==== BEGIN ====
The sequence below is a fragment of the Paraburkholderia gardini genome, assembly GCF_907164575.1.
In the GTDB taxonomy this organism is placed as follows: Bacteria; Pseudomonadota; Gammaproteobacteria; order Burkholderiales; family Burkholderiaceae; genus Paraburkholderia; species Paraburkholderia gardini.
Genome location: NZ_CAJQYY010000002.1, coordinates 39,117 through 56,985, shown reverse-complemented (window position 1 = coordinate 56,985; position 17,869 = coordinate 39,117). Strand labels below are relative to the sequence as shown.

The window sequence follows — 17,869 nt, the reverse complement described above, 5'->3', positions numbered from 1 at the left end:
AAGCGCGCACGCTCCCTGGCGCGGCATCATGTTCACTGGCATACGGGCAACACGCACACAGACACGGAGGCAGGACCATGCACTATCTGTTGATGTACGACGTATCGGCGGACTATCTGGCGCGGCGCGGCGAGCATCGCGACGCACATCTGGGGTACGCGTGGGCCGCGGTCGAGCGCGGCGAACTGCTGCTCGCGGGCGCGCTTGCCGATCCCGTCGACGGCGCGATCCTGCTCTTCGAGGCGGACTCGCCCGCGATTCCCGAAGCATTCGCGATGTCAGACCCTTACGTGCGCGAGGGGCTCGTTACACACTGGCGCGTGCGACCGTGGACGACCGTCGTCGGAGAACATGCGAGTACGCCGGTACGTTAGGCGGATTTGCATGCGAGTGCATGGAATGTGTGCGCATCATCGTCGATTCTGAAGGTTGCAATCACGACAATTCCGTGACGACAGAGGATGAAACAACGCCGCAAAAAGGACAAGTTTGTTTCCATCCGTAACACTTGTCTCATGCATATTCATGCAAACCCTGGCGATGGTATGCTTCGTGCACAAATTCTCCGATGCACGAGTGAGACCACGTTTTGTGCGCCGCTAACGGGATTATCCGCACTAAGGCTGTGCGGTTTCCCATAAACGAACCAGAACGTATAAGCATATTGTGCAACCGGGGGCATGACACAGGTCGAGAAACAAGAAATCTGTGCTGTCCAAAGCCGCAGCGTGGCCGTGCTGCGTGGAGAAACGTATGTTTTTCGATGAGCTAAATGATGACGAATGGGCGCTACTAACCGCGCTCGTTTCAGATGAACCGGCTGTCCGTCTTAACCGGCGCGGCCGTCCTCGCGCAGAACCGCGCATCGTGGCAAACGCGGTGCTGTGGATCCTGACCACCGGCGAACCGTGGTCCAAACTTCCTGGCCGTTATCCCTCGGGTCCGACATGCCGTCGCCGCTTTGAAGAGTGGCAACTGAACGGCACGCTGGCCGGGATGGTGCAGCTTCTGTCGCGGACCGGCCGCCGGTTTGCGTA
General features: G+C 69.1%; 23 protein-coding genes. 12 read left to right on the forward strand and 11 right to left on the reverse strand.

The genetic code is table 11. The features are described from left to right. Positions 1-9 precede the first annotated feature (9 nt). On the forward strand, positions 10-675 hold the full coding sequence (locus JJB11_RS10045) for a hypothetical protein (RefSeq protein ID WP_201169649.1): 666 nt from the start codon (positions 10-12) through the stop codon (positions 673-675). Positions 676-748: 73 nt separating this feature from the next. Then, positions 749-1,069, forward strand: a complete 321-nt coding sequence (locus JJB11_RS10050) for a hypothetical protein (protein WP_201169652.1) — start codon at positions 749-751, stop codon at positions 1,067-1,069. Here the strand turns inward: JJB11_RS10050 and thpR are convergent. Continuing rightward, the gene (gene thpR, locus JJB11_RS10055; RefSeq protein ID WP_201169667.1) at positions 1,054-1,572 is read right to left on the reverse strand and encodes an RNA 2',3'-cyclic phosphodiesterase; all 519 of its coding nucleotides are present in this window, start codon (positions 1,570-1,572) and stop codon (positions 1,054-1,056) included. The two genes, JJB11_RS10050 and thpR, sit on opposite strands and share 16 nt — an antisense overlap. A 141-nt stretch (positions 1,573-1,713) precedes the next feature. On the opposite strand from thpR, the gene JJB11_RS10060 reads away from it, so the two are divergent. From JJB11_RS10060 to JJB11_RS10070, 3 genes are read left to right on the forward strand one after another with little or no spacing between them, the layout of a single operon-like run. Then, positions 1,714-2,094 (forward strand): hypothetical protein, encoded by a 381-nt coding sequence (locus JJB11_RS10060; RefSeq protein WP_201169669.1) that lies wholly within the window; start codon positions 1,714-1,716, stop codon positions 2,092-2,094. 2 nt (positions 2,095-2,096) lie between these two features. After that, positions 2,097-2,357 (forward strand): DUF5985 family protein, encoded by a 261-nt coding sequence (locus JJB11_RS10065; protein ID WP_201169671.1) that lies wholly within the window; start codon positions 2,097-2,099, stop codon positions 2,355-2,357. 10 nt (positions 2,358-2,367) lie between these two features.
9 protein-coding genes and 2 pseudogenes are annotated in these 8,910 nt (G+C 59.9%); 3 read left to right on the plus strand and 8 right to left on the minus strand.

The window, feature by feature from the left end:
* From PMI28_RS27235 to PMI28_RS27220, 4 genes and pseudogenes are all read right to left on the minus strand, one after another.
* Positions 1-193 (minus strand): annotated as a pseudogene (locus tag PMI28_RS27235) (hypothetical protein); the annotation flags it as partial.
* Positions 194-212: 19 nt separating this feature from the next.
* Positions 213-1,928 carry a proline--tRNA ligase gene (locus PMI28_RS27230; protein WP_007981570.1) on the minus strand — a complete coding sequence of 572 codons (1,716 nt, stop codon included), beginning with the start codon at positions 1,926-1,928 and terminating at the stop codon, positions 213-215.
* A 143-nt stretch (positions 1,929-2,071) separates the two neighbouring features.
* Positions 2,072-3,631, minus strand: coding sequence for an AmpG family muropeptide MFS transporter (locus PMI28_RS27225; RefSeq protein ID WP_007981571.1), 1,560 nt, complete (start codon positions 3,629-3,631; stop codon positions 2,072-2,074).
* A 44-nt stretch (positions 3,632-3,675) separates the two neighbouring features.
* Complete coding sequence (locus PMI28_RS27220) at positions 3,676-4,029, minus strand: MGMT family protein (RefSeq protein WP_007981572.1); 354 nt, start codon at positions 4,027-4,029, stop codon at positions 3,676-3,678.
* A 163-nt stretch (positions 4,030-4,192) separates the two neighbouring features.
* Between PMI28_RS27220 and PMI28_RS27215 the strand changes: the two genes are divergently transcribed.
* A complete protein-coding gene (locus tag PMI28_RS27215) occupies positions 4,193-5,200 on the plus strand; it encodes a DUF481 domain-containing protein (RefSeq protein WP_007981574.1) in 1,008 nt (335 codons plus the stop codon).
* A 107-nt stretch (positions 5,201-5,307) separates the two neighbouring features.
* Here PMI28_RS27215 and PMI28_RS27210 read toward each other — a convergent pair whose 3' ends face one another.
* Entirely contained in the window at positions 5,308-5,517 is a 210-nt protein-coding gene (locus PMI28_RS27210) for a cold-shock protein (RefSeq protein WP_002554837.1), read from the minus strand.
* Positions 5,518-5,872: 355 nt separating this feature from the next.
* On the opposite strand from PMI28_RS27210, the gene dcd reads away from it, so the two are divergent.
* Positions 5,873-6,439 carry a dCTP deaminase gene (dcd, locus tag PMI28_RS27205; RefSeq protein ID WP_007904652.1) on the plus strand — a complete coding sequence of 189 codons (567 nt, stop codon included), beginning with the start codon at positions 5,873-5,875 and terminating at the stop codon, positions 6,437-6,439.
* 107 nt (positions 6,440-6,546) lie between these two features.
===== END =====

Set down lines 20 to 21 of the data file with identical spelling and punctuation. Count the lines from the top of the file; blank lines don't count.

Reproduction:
* A complete protein-coding gene (locus tag PMI28_RS27215) occupies positions 4,193-5,200 on the plus strand; it encodes a DUF481 domain-containing protein (RefSeq protein WP_007981574.1) in 1,008 nt (335 codons plus the stop codon).
* A 107-nt stretch (positions 5,201-5,307) separates the two neighbouring features.